How safe is ultra large container ship after grounding?

As of evening Aug 16, ultra large container ship CSCL JUPITER is berthed at European Container Terminal, Antwerp, and for all intents and purposes, she’s to remain at port for a long time, maybe offloaded and dry-docked. Logic question is, are there diagnostic equipment and technologies, which may survey and measure structural strength of such a giant ship, with sufficient degree of confidence in the results, after ordeal, which befell CSCL JUPITER? Giant ship ran aground at a high speed of some 13 knots, being in its’ regular load. She was high and dry for several hours. She ran into sand and mud, but with her dimensions, speed and load, she didn’t need rocks to suffer serious, though invisible, damages. Can the loss of structural strength of ultra large container ship be measured, with guaranteed trustworthiness, even in a dry dock, let alone while she’s afloat? What is the degree of risk of exploiting such ship further on?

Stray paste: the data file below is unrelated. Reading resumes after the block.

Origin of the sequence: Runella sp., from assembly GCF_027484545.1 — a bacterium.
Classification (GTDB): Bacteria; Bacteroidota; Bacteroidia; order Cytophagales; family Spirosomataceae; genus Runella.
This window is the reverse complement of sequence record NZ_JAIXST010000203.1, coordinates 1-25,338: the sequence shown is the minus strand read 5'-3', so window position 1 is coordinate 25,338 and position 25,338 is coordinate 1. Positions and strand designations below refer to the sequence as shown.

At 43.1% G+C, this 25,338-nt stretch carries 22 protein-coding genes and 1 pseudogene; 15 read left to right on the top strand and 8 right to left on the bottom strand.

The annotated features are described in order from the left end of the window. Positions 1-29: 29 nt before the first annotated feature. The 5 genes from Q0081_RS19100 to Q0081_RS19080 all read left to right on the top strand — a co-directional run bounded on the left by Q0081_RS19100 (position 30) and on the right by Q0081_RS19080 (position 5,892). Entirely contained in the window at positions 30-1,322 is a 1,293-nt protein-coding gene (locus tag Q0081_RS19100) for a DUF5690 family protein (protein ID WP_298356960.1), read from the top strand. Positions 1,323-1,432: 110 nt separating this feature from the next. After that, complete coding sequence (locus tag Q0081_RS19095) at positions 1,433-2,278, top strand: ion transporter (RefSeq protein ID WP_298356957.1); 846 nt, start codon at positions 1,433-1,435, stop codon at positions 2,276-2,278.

We do have at least one example of a disaster, which probably, was partially caused by previous grounding. I refer to MSC NAPOLI disaster in English Canal in year 2007. The ship suffered hull cracks in a severe storm and finally, broke in two, causing a major disaster on UK coast. 6 years before disaster, MSC NAPOLI, the then CMA-CGM Normandie, ran aground on the reef near Singapore, sailing at a full speed. Container ship underwent major repair, but how weaker she became after a major accident, how less safe, remained a mystery.
The same question can be asked about CSCL JUPITER present condition and seaworthiness.
Grounding news:

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